A summer survey undertaken by the school district showed that slightly more than half of teachers — 52 percent — would prefer to keep teaching online. Becca Ferrick, president of the 1,300-member Association of Fairfax Professional Educators and a Fairfax high school teacher, is advocating for a more gradual return program, which would deliver smaller numbers of students back to classrooms over a longer period. She called the superintendent’s plan “disappointing.”
“The current plan is going to push a lot of really great teachers out the door,” Ferrick said. “I do feel bad for Dr. Brabrand and the school board — I know they want to do the right thing — but at this point, doing right by students seems to mean doing wrong by staff.”
Parents push for return
Many parents insist that virtual learning is not working, and that their children are suffering mentally and emotionally by spending so much time away from peers — not to mention the toll taken on mothers and fathers who are struggling to balance work with child care.
They also point to new research suggesting that schools that have reopened are not functioning as superspreading centers, as many analysts had feared. A Brown University study, published this past week, tracked cases at school systems nationwide and found extremely low levels of infection at places offering in-person learning: Just 0.078 percent of students have tested positive for the novel coronavirus and 0.15 percent of teachers.
“I personally, if I made the rules, would be comfortable with five days a week at least for elementary kids, based on what I have read of the data we have,” said Virginia parent Miranda Turner, who has two children in Arlington Public Schools. “I think the evidence is generally favorable for a return.”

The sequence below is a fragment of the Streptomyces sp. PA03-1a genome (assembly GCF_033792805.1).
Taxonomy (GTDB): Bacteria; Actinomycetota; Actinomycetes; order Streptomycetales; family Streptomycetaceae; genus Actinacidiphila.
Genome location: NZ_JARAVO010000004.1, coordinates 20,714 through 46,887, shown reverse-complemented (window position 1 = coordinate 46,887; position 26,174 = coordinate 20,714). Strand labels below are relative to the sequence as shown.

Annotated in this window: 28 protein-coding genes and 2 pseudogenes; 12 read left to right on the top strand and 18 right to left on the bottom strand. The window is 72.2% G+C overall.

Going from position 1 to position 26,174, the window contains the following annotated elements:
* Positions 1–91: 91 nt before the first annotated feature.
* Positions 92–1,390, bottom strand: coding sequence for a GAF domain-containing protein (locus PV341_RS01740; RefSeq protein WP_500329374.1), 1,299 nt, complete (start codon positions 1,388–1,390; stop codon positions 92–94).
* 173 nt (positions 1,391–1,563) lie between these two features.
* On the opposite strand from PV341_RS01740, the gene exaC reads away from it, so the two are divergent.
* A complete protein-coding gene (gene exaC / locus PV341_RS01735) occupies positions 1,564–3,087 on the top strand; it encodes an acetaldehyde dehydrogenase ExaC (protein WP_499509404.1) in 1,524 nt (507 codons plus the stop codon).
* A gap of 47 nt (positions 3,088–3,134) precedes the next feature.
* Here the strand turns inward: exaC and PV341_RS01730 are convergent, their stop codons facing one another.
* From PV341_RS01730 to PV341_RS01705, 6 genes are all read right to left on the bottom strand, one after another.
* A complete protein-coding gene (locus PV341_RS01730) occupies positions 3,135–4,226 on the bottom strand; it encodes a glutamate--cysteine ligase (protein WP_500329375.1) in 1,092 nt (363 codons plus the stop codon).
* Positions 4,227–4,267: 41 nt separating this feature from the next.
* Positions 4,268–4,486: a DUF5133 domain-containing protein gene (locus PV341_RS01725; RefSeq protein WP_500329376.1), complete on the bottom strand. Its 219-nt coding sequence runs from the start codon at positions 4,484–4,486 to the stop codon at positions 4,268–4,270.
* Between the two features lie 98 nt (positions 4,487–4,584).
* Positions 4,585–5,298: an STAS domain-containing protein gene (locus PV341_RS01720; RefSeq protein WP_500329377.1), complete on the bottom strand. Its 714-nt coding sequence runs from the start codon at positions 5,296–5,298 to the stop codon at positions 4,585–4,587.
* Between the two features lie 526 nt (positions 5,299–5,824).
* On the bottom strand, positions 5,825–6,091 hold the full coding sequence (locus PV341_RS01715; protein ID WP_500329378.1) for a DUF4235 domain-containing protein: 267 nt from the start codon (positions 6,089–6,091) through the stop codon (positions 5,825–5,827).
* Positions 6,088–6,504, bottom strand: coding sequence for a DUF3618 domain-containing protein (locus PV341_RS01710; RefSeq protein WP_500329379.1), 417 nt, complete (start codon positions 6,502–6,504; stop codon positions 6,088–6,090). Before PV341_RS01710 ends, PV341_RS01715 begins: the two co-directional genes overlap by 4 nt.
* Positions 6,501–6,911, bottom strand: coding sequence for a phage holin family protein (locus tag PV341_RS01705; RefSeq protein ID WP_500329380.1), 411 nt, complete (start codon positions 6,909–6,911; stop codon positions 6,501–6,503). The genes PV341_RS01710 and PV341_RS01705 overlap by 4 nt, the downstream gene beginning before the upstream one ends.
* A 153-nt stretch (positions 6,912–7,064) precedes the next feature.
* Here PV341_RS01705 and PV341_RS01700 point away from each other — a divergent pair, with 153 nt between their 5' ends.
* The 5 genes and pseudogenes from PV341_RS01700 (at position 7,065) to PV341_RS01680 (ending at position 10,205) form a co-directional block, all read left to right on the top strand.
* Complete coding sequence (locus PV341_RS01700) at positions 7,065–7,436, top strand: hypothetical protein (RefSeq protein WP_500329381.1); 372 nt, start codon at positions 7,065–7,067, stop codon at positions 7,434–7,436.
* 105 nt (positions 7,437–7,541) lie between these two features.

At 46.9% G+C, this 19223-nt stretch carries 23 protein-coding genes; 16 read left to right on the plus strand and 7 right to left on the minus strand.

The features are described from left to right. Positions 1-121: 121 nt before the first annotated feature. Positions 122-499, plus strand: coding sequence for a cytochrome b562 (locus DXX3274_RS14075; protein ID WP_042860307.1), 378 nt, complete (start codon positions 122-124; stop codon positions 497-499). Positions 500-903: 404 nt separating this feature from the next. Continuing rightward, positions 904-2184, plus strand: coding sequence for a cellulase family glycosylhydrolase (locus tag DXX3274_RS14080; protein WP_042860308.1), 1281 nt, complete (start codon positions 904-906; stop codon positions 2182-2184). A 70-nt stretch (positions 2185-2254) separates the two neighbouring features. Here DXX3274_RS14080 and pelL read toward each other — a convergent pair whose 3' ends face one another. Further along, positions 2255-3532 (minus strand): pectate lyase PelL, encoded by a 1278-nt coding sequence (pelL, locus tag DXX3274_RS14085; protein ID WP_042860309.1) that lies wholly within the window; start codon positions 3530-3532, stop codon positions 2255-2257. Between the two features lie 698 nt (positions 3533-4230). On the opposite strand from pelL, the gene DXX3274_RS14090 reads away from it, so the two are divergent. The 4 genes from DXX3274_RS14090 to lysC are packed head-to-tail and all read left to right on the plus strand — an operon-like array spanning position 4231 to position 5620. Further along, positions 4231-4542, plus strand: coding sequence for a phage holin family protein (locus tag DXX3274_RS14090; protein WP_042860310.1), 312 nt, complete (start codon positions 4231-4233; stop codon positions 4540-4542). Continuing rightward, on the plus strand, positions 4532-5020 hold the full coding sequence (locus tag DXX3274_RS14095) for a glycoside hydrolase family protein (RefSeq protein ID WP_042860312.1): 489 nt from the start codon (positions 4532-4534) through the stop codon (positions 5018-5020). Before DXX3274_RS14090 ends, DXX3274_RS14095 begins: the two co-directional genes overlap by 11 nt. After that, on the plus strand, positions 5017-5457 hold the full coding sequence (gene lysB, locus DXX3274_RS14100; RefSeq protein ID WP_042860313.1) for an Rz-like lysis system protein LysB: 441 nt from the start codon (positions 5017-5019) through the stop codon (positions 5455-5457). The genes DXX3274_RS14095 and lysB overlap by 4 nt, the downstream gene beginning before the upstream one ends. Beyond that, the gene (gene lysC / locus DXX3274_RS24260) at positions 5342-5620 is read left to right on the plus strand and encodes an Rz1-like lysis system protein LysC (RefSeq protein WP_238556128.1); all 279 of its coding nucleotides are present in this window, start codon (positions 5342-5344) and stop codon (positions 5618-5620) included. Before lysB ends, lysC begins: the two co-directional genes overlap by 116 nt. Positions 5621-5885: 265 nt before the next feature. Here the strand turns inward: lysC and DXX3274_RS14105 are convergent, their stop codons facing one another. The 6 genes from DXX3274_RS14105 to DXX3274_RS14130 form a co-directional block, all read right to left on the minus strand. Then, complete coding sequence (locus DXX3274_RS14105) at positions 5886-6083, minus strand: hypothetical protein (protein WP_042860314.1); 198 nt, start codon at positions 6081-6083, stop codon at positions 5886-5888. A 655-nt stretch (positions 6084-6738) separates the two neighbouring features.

Some parents note that, although all major public school districts in the D.C. region have offered online-only learning since March, many school buildings have successfully reopened for nonschool activities.
In Montgomery County, hundreds of students are taking their Chromebooks to school every day to join small cohorts of their peers in “distance learning hubs” run by child-care providers. Loudoun has opened a handful of “Internet Cafes” inside schools: large spaces set up with tables six feet apart, at which students can use school Internet to access online classes. The program is meant to ensure all children get online.
And Fairfax invited thousands of high-schoolers to take the SAT inside school buildings last week. Local government officials also set up a child-care program inside schools.
All three initiatives have drawn complaints from parents who do not understand why schools can reopen for these programs, but not for actual school.
One of those feeling cheated is Fairfax parent Emily Belisle. Belisle has three children: a sixth-grader, a second-grader and a kindergartner. She transferred her youngest to a private school offering in-person learning after she concluded remote school just wouldn’t work.
Belisle’s two sons, however, are struggling through online class — and she is deeply worried about its immediate and long-term effects.
Her sixth-grader was always the “sunshine guy” in the family, bubbly and bright. But at this point, deprived of a classroom filled with other kids for months on end, the boy is “withering, socially and emotionally,” Belisle said.
One recent morning, he woke up and said he just felt sad. When she asked why, he said he didn’t know. A resilient kid, the sixth-grader tried to suggest a cure.
“Maybe,” he told her, “on my screen break, I can go for a walk.”
Her second-grader, meanwhile, has taken to asking the same question every morning at the breakfast table.
“Mommy, when is my school going to open?” he says.
Belisle tells him she doesn’t know.